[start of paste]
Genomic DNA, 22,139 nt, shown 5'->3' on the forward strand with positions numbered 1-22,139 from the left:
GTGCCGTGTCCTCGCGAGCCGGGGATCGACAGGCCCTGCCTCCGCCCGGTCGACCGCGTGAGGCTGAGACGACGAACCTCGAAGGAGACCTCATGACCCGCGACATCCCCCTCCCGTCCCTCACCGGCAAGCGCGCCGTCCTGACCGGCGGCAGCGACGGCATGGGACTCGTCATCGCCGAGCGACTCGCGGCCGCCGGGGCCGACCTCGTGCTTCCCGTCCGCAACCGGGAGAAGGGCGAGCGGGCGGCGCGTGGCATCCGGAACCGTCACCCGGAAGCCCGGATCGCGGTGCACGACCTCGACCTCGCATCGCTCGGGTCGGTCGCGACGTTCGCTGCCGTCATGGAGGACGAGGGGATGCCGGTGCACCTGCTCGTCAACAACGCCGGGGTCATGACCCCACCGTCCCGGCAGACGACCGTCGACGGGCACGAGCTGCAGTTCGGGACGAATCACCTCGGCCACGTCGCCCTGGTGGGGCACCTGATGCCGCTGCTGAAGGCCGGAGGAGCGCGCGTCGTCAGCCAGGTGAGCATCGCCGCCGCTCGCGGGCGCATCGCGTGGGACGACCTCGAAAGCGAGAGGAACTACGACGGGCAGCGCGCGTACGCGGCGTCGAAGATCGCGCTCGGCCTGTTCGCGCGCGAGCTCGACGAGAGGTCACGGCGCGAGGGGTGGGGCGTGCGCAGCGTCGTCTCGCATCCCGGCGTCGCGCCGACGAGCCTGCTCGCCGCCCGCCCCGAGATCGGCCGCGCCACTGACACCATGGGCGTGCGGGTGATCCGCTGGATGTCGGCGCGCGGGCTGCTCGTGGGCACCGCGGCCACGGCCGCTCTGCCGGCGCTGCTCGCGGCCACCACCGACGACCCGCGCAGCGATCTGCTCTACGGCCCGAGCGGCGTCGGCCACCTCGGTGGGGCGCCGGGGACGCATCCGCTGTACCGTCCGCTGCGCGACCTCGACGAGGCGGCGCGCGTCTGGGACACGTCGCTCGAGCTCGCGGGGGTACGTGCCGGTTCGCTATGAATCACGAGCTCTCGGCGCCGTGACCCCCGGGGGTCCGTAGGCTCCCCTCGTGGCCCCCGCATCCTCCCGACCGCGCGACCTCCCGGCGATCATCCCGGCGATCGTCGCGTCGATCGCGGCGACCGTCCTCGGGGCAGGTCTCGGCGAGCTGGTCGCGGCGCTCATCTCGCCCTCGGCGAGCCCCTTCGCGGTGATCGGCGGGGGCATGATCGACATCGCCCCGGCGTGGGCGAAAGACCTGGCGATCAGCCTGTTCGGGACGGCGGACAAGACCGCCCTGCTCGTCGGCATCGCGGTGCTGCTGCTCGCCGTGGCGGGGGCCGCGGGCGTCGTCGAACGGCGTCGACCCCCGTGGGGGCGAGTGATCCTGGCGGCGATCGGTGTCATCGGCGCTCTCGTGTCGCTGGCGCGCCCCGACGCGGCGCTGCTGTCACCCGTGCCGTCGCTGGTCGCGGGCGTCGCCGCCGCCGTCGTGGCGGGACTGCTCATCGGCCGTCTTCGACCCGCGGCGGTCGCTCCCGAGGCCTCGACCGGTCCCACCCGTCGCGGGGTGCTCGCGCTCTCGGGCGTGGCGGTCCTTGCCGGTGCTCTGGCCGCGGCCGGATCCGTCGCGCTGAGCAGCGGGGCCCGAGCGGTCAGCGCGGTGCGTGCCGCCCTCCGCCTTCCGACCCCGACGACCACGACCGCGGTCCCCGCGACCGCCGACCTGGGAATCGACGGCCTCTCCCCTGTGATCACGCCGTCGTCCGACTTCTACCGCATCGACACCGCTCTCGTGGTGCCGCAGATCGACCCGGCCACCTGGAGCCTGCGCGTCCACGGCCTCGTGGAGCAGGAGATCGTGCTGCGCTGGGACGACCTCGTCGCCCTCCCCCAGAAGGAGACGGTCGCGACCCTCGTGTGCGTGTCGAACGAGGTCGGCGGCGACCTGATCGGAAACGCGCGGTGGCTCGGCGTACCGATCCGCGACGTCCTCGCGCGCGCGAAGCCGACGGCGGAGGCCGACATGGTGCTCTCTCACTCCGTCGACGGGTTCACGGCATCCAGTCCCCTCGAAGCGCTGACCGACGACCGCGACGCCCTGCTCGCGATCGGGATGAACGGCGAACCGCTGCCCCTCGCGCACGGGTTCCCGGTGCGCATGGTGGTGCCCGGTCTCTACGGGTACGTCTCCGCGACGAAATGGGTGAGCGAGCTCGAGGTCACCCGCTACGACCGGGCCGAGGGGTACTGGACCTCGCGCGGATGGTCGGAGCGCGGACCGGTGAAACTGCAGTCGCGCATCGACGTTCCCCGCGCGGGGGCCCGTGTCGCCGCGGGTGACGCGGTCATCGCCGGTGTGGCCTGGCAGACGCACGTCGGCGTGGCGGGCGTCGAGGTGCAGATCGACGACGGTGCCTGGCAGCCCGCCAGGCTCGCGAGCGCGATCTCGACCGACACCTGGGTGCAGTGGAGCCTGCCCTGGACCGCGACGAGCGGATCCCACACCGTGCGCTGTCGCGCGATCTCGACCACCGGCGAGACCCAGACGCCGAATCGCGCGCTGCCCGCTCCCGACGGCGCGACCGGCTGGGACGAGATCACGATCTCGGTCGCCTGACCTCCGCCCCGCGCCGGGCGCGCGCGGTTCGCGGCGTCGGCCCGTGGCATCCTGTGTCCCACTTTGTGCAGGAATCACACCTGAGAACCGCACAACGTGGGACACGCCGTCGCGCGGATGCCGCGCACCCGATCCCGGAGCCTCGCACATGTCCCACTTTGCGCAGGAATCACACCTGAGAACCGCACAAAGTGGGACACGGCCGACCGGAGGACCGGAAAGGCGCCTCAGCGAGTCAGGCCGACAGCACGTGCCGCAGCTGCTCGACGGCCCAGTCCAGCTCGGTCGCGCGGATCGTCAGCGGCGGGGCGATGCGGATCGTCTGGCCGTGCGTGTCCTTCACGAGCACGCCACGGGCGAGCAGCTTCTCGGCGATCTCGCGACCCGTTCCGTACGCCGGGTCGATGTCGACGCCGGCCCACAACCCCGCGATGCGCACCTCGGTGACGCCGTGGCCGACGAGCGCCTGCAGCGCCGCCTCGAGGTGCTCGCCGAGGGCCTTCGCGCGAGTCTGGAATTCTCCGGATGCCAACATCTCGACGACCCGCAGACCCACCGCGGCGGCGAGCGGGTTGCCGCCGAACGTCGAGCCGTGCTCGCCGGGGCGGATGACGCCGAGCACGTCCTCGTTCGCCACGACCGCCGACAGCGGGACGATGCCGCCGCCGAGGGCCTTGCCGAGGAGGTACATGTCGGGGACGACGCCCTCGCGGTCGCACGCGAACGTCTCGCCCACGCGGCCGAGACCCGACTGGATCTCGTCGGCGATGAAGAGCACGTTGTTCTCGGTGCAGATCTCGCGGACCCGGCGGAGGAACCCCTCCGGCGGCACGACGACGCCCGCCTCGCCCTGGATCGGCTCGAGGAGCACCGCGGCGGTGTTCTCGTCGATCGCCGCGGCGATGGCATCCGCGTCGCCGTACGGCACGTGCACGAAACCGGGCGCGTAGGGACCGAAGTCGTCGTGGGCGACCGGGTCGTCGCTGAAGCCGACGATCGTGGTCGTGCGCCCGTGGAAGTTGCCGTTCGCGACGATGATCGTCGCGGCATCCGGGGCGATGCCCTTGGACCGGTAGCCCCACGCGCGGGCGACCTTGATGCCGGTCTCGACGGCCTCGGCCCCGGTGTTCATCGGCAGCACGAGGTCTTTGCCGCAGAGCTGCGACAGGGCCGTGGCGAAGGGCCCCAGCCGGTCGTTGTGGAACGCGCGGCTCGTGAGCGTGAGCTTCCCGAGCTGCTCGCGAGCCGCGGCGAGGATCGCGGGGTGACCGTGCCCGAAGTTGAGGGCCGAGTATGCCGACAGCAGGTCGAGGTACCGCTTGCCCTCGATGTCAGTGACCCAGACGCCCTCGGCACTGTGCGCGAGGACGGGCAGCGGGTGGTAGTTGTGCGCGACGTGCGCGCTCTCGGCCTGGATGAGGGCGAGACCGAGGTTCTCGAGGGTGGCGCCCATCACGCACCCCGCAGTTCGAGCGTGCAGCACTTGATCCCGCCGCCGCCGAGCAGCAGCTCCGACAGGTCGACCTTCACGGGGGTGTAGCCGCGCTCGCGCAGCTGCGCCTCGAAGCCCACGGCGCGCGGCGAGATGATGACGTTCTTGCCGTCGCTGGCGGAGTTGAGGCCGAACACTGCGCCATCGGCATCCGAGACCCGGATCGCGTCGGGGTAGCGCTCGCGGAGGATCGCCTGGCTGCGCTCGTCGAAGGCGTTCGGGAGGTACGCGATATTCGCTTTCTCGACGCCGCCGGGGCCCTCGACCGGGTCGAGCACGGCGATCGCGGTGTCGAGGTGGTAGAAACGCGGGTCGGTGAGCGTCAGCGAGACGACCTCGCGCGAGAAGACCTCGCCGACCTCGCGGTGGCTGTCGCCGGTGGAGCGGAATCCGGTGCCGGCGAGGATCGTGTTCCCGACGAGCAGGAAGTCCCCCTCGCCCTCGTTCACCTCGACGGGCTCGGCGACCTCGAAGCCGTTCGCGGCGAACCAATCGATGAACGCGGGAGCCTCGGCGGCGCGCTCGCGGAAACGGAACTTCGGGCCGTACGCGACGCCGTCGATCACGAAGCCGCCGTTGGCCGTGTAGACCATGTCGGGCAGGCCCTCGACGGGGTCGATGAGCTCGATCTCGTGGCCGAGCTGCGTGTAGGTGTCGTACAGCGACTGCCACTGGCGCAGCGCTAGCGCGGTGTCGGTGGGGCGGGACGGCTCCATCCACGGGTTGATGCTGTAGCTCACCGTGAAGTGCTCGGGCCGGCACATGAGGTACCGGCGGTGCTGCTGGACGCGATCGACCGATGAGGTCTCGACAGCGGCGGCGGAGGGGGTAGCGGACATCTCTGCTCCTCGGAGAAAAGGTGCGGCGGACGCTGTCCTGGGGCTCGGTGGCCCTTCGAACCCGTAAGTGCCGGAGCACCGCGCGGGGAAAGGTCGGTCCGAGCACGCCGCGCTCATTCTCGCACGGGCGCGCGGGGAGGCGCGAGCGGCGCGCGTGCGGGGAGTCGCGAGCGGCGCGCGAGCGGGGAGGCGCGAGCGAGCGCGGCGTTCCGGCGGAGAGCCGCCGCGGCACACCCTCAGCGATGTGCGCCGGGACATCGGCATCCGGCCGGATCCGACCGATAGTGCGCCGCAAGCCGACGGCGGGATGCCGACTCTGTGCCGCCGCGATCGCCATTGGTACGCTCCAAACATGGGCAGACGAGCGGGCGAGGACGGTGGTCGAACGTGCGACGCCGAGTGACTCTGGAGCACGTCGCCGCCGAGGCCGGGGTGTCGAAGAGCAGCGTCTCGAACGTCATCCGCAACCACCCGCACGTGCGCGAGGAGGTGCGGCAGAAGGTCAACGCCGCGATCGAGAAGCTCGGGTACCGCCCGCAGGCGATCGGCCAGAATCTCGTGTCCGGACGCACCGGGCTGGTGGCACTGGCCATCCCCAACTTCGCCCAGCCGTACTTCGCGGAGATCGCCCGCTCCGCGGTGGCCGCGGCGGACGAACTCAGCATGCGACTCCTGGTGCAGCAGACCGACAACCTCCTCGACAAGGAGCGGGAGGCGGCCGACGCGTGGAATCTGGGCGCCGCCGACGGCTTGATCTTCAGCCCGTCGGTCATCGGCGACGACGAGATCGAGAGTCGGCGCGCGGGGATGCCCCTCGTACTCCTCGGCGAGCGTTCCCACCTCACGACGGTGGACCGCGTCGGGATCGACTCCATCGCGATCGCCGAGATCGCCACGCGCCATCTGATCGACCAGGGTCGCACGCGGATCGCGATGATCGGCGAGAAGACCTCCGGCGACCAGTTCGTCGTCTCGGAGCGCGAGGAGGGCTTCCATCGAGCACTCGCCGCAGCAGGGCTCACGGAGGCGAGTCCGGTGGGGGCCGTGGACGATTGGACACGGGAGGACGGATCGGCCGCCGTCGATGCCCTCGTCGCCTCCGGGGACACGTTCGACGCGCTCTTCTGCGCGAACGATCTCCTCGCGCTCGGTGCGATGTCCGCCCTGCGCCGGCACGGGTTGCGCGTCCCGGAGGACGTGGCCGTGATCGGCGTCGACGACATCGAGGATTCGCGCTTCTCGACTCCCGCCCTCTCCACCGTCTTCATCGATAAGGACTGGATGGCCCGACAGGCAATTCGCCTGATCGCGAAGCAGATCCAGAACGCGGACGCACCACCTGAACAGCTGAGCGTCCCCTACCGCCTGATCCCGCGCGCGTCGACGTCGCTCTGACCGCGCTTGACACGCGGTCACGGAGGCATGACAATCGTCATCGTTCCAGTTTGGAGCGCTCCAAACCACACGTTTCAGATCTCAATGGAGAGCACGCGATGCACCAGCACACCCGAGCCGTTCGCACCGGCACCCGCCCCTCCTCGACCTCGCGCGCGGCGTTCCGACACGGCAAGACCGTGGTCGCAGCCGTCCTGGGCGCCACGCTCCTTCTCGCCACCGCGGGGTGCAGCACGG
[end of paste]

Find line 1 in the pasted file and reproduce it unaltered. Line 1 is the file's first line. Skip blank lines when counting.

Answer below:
Genomic DNA, 22,139 nt, shown 5'->3' on the forward strand with positions numbered 1-22,139 from the left: